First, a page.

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Nuclear_reprogramming_in_cells

Nuclear_reprogramming_in_cells - Nuclear Reprogramming in...

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DOI: 10.1126/science.1160810 , 1811 (2008); 322 Science et al. J. B. Gurdon, Nuclear Reprogramming in Cells www.sciencemag.org (this information is current as of March 12, 2009 ): The following resources related to this article are available online at http://www.sciencemag.org/cgi/content/full/322/5909/1811 version of this article at: including high-resolution figures, can be found in the online Updated information and services, http://www.sciencemag.org/cgi/content/full/322/5909/1811#otherarticles , 14 of which can be accessed for free: cites 41 articles This article http://www.sciencemag.org/cgi/collection/development Development : subject collections This article appears in the following http://www.sciencemag.org/about/permissions.dtl in whole or in part can be found at: this article permission to reproduce of this article or about obtaining reprints Information about obtaining registered trademark of AAAS. is a Science 2008 by the American Association for the Advancement of Science; all rights reserved. The title Copyright American Association for the Advancement of Science, 1200 New York Avenue NW, Washington, DC 20005. (print ISSN 0036-8075; online ISSN 1095-9203) is published weekly, except the last week in December, by the Science on March 12, 2009 www.sciencemag.org Downloaded from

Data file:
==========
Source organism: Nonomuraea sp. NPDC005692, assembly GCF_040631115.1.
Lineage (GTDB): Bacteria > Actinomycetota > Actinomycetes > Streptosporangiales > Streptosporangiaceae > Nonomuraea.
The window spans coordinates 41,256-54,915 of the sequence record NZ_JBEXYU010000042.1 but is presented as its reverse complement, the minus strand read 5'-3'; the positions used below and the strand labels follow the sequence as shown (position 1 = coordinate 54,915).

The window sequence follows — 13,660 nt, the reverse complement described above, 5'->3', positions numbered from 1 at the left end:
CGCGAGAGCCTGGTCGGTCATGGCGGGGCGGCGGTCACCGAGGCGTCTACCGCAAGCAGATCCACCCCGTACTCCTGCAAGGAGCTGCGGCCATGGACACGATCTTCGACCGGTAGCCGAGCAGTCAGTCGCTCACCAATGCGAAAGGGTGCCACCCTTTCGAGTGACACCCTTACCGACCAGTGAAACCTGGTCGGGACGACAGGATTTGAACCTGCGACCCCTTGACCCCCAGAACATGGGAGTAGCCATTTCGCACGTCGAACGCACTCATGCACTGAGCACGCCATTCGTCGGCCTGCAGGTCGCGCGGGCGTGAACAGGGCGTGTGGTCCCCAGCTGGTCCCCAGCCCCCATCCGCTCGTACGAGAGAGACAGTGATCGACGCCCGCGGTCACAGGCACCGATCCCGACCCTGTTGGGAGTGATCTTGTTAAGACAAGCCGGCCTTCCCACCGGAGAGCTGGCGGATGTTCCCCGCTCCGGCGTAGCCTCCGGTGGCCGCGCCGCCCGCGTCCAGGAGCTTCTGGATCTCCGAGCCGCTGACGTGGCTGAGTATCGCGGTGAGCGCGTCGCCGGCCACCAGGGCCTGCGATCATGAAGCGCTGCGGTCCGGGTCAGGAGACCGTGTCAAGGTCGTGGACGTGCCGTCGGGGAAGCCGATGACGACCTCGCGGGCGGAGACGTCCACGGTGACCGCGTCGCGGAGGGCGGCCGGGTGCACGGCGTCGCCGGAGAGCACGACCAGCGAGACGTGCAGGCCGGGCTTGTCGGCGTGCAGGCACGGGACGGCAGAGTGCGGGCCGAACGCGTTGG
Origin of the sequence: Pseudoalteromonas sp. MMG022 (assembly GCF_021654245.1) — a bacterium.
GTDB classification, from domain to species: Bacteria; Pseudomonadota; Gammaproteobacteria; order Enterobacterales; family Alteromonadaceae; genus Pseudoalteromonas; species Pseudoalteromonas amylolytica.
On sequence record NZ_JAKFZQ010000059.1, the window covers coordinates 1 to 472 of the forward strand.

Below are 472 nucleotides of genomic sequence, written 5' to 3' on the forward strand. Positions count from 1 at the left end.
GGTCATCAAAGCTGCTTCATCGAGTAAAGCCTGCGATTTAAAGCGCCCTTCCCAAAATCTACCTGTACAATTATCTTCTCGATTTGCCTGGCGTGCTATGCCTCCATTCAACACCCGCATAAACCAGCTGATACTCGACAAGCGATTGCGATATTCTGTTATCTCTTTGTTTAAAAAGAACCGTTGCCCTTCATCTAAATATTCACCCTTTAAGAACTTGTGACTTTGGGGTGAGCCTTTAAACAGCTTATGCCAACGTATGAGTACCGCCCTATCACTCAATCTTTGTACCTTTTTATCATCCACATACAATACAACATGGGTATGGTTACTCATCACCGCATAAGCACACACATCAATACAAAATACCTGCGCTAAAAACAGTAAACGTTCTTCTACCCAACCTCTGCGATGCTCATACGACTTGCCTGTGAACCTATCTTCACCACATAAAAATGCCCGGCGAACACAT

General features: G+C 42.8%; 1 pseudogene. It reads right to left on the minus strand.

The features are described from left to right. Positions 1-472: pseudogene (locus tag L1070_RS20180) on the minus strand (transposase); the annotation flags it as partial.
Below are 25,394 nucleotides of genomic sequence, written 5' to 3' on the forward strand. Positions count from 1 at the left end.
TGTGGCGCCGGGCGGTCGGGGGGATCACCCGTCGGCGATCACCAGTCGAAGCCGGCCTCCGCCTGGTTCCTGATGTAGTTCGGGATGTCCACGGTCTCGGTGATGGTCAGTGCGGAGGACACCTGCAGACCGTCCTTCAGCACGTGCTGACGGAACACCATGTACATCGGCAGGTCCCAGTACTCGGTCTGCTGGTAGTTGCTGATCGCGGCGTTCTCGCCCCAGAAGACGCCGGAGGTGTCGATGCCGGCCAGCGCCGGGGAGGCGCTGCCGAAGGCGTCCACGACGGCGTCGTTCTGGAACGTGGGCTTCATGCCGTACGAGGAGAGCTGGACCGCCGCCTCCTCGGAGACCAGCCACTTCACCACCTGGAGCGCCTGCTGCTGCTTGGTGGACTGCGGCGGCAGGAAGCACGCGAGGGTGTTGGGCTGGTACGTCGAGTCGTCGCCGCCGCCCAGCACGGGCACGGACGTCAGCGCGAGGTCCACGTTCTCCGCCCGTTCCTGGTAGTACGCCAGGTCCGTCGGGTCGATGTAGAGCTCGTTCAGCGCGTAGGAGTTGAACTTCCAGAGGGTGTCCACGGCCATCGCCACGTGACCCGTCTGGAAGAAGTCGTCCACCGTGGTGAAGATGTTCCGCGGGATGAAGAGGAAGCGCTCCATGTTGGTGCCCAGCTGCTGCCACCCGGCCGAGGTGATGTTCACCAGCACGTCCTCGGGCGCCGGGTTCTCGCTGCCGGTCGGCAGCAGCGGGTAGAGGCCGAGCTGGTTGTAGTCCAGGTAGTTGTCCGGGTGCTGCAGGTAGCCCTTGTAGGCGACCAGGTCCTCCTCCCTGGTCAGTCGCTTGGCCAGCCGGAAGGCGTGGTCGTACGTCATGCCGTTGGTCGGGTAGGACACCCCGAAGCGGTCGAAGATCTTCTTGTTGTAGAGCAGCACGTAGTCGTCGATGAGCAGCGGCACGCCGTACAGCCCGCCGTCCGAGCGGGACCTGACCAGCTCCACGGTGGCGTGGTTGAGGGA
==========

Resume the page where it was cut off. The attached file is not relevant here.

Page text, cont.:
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Nuclear Reprogramming in Cells J. B. Gurdon 1 and D. A. Melton 2 Nuclear reprogramming describes a switch in gene expression of one kind of cell to that of another unrelated cell type. Early studies in frog cloning provided some of the first experimental evidence for reprogramming. Subsequent procedures included mammalian somatic cell nuclear transfer, cell fusion, induction of pluripotency by ectopic gene expression, and direct reprogramming. Through these methods it becomes possible to derive one kind of specialized cell (such as a brain cell) from another, more accessible, tissue (such as skin) in the same individual. This has potential applications for cell replacement without the immunosuppression treatments that are required when cells are transferred between genetically different individuals. This article provides some background to this field, a discussion of mechanisms and efficiency, and comments on prospects for future nuclear reprogramming research. A s a fertilized egg develops into an adult organism, specialized cells are formed by a one-way process, and they become increasingly, and normally irreversibly, com- mitted to their fate. A skin cell does not naturally turn into, or give rise to, a brain cell, nor does an intestine cell generate a heart cell. Nevertheless, there are certain experimental procedures that enable just these kinds of changes to take place. They entail nuclear reprogramming, a term that describes a switch in nuclear gene expression of one kind of cell to that of an embryo or other cell type. This process is of interest for three reasons.
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